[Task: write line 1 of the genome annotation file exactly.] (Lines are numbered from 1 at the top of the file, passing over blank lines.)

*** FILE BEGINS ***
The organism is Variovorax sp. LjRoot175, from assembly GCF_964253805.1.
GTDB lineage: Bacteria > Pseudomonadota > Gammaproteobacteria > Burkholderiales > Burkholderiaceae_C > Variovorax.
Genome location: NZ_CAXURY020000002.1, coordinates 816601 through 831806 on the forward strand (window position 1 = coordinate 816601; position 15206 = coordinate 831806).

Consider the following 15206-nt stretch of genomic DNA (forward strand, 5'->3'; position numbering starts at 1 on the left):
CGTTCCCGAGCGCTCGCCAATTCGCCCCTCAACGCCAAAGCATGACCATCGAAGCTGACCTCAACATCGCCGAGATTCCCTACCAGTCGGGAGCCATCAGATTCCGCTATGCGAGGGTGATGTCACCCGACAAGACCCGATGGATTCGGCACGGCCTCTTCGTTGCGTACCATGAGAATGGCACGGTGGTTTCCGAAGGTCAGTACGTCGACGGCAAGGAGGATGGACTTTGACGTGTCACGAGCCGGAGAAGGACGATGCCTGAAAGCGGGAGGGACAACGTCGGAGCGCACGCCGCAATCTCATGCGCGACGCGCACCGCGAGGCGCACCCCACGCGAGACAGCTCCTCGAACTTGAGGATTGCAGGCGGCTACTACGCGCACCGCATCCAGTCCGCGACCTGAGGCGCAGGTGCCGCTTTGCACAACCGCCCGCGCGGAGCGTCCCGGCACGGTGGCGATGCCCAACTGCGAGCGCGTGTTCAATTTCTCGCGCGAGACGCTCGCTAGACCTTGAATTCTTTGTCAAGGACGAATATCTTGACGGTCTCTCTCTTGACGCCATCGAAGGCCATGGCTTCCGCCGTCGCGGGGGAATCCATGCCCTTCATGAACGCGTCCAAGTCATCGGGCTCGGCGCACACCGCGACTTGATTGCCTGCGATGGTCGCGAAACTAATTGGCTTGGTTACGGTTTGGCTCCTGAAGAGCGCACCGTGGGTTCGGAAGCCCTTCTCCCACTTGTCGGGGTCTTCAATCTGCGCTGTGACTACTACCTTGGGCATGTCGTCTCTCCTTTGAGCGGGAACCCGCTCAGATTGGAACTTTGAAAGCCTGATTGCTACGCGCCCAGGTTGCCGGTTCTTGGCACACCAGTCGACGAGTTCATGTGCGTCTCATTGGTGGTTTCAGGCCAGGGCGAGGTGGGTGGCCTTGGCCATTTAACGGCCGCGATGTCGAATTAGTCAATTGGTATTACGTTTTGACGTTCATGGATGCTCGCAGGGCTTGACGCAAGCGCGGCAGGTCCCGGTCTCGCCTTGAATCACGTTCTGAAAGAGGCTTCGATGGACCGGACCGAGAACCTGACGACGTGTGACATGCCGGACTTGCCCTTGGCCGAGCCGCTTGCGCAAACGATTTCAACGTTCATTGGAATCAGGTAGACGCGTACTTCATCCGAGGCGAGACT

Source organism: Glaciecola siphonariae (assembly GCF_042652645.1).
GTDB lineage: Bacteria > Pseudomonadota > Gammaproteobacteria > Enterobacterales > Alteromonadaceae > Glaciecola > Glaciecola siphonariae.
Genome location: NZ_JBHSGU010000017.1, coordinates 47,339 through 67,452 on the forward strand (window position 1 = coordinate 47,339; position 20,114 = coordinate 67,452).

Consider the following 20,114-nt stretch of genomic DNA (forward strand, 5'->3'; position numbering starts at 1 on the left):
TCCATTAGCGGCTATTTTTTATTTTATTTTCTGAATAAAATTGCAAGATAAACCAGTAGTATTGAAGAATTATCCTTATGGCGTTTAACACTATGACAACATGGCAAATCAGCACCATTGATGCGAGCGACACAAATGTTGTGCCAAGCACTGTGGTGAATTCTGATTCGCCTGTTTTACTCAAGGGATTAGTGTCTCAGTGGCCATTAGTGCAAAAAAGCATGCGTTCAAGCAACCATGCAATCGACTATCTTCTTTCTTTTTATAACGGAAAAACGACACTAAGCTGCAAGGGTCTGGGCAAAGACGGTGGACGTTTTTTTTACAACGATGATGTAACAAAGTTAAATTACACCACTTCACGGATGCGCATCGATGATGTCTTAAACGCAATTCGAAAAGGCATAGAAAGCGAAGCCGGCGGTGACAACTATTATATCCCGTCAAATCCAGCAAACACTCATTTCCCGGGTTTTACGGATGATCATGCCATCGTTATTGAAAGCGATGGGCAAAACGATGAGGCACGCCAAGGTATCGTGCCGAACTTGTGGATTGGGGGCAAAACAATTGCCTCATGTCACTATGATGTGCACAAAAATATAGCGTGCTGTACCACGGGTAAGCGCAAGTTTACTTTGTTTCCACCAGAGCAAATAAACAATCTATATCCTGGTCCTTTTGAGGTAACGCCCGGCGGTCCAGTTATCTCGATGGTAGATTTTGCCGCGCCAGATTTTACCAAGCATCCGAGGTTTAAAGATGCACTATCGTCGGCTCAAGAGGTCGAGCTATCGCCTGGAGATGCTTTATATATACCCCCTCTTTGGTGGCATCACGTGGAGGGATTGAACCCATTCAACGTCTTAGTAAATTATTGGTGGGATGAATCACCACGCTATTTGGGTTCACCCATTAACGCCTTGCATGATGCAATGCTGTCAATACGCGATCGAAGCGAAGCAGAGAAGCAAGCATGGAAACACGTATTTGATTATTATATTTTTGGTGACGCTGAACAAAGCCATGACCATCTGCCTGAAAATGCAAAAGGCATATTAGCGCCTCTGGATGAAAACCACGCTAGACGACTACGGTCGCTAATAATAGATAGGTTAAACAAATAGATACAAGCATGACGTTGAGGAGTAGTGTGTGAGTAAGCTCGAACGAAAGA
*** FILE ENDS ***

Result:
The organism is Variovorax sp. LjRoot175, from assembly GCF_964253805.1.